Dissecting Domain Generation Algorithms

While hackers can use many methods to infiltrate a network, every malicious operation contains some essential components, such as establishing command and control communication between the attacker and the compromised network.

Adversaries are increasingly turning to domain generation algorithms (DGAs) to remotely communicate with the sophisticated, malicious tools they created. Hard-coded domain lists and IP addresses, once popular with attackers, aren’t as appealing since both are useless once discovered and blocking them is easy.

DGAs, on the other hand, are a near perfect communication method. They’re easy to implement, difficult to block, almost impossible to predict in advance, and can be quickly modified if the previously used algorithm becomes known.

Current security solutions really aren’t capable of handling DGAs given the massive number of domains they generate. Gameover Zeus, for example, generated 1,000 domains every day, or 365,000 in one year. Attempting to block these domains would strain firewalls, network-filtering products and other security tools.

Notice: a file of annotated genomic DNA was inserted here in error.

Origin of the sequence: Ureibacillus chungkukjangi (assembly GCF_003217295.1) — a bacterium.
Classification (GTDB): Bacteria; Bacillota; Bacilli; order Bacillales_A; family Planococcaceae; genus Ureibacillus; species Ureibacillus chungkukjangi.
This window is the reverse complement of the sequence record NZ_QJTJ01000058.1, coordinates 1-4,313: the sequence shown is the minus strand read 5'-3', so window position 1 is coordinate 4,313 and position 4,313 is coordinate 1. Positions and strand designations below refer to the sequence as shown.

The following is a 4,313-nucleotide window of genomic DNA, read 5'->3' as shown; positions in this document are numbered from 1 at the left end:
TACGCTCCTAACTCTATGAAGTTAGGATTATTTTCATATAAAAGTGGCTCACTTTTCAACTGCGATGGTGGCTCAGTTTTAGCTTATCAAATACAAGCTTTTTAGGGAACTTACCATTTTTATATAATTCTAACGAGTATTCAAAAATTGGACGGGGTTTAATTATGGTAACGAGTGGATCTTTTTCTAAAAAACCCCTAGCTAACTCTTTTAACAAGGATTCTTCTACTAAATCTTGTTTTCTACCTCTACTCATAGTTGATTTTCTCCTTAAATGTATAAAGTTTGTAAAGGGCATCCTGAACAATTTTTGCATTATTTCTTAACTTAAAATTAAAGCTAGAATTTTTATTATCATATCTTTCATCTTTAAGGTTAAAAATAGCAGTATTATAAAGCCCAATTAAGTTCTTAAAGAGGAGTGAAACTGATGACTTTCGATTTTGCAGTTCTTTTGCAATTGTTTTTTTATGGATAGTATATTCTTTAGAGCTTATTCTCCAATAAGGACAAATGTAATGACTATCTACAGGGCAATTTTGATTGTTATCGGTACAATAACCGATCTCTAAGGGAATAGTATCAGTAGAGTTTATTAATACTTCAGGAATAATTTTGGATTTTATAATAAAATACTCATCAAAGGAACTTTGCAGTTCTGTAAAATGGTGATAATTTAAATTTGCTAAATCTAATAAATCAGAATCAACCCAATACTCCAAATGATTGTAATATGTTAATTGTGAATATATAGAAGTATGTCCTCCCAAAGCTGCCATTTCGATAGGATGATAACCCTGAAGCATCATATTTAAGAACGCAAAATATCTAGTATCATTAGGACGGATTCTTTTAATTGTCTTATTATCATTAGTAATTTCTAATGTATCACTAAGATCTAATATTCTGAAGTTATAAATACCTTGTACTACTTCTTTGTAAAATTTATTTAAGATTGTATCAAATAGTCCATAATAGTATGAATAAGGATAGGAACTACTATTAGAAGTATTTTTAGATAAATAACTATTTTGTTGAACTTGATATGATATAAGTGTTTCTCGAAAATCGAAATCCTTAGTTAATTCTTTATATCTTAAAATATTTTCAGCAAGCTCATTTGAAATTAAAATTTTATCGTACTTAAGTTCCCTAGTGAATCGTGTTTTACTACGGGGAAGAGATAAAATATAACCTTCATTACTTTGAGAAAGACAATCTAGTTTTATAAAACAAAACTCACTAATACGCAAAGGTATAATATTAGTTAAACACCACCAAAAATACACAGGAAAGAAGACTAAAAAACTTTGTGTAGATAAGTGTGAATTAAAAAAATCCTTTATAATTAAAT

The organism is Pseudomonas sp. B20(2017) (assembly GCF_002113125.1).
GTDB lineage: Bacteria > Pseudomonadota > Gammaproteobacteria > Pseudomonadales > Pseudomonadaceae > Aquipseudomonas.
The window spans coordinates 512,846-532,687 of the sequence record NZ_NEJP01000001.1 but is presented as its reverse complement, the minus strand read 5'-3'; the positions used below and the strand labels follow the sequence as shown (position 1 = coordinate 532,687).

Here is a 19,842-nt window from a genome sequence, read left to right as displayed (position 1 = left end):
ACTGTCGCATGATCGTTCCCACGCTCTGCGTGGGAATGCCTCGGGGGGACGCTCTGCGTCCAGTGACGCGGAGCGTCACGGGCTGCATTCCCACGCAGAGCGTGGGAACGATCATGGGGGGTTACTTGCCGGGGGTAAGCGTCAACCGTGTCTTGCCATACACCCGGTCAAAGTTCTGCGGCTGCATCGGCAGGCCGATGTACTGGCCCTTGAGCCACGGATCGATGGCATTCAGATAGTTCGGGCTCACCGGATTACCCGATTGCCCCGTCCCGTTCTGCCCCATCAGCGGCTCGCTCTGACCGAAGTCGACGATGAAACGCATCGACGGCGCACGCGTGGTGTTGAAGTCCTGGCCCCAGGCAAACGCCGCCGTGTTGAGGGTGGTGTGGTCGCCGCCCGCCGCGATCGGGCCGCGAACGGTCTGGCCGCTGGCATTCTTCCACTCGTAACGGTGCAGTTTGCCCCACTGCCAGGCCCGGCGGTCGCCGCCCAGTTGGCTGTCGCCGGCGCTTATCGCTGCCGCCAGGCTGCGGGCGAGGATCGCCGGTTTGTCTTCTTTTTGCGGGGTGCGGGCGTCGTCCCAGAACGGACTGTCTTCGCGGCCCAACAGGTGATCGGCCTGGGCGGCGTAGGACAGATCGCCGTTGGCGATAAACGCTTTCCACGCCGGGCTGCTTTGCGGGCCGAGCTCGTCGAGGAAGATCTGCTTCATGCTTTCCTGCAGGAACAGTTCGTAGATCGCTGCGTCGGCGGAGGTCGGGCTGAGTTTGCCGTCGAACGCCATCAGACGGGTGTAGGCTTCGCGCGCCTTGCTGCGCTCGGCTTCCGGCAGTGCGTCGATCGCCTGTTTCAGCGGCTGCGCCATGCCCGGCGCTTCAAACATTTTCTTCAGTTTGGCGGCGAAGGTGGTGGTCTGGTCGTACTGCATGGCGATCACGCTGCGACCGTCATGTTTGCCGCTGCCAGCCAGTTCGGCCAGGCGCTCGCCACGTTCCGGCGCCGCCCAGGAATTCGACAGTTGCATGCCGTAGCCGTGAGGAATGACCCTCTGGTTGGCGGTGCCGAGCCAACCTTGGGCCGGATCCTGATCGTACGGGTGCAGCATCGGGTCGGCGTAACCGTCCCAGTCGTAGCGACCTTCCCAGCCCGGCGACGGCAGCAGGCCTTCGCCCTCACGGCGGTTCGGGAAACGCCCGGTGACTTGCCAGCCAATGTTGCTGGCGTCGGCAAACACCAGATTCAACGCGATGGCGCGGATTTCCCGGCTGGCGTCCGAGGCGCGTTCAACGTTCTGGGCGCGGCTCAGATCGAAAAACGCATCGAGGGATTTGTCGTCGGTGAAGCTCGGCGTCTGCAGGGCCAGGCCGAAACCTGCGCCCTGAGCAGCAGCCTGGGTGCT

Law enforcement and government agencies have attempted to shut down these domains by going after their registrars, as seen in Operation Tovar. But even these efforts weren’t completely successful. In the case of Operation Tovar, the FBI was unable to take over domains registered under the Russian TLD. Additionally, accessing the TLD name servers meant spending huge amounts of time money to obtain a search warrant.

Instead of undertaking the Sisyphean task of fighting each DGA variant, a better approach would be to look for common techniques used by DGAs. Just detecting a DGA incriminates a process as malicious since no legitimate process will ever use such a technique. This is part of the Cybereason’s aikido approach to security: a method that uses the opponents’ strength against them. The more adversaries try to hide their activities, the more suspicious they appear. Eventually, they run out of places to hide and techniques to avoid detection, allowing the defender to discover the attack.

Out of the dozens of DGA variants Cybereason detected in our customer’s environment, Cybereason Labs dissected eight of the more interesting examples.

Uri Sternfeld is the research team leader at Cybereason.


Uri Sternfeld
About the Author

Uri Sternfeld

Over 15 years of experience in software design, programming and technology research. Experienced in cyber-security, computer networks, client-server architecture, web-crawling, data-mining, automation and reverse-engineering